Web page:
The city of Erie’s code enforcement officers will soon receive a $200,000 boost from state government.
Kathy Wyrosdick, the city’s director of planning and neighborhood resources, confirmed that the city of Erie’s application for a Pennsylvania Department of Community and Economic Development grant – aimed at streamlining operations and improving efficiency for the city employees who track blighted properties and investigate code violations, among other tasks – has been approved.
The state funding, as well as $20,000 in city funds that is a required 10% match for the grant, would be used to both purchase new computer equipment for code enforcement operations and to hire a consultant to handle a comprehensive technology assessment focused on the city’s code enforcement office.
That office enforces housing and building codes for the roughly 38,000 structures within city limits.
The Erie Times-News reported in November that city officials were pursuing the grant.
“We are very much committed to using this $220,000, which includes the grant and the city match, to help code enforcement officers do their jobs better and provide a higher level of service to the community,” Wyrosdick said.
“I don’t want people thinking this is the end of the transformation of code enforcement though or that this solves everything,” Wyrosdick said. “We have a lot of ideas to build capacity in code enforcement and property maintenance, and this is one piece of it.”
The upgrade plan has the support of Mayor Joe Schember and Erie City Council.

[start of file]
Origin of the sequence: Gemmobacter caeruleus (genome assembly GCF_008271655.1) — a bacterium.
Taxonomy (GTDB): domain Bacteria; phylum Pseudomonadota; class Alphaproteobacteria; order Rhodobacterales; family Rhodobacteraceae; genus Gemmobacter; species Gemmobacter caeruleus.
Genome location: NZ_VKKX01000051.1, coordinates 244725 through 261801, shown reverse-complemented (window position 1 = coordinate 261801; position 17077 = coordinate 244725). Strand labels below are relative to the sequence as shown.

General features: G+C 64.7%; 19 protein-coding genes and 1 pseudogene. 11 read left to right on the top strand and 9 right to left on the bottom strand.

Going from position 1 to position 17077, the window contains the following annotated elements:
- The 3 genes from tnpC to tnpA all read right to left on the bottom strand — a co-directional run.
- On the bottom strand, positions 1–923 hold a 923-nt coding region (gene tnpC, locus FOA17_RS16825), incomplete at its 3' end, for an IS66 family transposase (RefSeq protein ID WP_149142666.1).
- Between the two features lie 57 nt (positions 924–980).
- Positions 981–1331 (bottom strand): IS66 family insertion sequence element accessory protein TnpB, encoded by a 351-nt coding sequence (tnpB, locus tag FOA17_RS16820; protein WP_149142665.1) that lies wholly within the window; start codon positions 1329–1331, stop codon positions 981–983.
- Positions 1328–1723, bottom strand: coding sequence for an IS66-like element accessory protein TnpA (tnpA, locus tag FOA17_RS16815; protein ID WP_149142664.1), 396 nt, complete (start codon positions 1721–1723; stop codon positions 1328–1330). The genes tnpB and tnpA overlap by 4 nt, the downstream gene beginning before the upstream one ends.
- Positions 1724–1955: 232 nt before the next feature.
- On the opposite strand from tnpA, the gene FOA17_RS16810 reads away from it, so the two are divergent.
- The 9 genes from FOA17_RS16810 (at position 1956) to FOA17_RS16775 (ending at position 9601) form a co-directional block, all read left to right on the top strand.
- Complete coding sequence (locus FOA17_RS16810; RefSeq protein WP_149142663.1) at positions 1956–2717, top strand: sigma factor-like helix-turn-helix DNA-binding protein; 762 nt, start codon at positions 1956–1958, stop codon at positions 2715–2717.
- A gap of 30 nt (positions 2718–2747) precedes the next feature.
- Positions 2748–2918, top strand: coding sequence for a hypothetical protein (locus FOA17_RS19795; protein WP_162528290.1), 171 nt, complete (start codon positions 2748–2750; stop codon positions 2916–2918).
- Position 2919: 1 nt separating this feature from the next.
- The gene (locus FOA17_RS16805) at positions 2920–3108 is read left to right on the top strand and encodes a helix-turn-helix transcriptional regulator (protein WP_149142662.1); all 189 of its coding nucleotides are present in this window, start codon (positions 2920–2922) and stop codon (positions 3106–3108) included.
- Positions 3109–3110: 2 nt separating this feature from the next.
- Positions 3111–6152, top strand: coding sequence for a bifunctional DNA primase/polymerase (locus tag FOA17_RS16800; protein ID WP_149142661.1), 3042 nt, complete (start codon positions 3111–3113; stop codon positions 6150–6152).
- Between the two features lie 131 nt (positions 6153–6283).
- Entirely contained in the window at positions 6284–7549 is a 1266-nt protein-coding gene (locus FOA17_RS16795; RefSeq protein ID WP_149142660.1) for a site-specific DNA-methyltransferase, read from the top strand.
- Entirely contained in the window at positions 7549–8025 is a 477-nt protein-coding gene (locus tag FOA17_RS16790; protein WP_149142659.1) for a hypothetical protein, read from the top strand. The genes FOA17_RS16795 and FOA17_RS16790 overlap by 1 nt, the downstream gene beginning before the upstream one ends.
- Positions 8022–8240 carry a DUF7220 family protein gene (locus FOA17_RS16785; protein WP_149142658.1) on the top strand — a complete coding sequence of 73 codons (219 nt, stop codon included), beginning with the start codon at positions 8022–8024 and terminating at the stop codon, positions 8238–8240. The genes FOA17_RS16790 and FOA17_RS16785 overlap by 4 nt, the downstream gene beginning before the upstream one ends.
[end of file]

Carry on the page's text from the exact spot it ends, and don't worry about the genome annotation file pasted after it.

Wyrosdick previously explained that the money will aid code enforcement because the office’s employees currently use several different computerized systems that are not integrated.
City officials want to develop a streamlined process which allows code enforcement officers to track and access information about blighted properties, permits, violation notices, demolitions and other relevant data, especially in the field.
The upgrades also align with recommendations from Public Financial Management Inc., the Philadelphia-based consulting firm that helped the city develop a long-range plan to stabilize its finances as part of the state’s Early Intervention Program for financially struggling cities.
In a report delivered to city officials in February, PFM recommended the city prioritize technology upgrades for its five full-time code enforcement workers.
“The City currently does not have a robust performance tracking system, in part due to software limitations. The current software does not hold all historical information, cannot generate reports, and does not allow the City to track staff time in a way that facilitates Community Development Block Grant (CDBG) reimbursement,” PFM’s report states.
Wyrosdick said city officials will now move forward with requesting proposals from consultants who would both assess the department’s technology needs and recommend equipment.
“We hope to have that RFP out the first week of February, and we would be looking to vet applicants and hire someone sometime in mid-March,” Wyrosdick said.
In the future, city officials will look for similar state grant funding for technology assessments/equipment upgrades in other city departments, Wyrosdick said.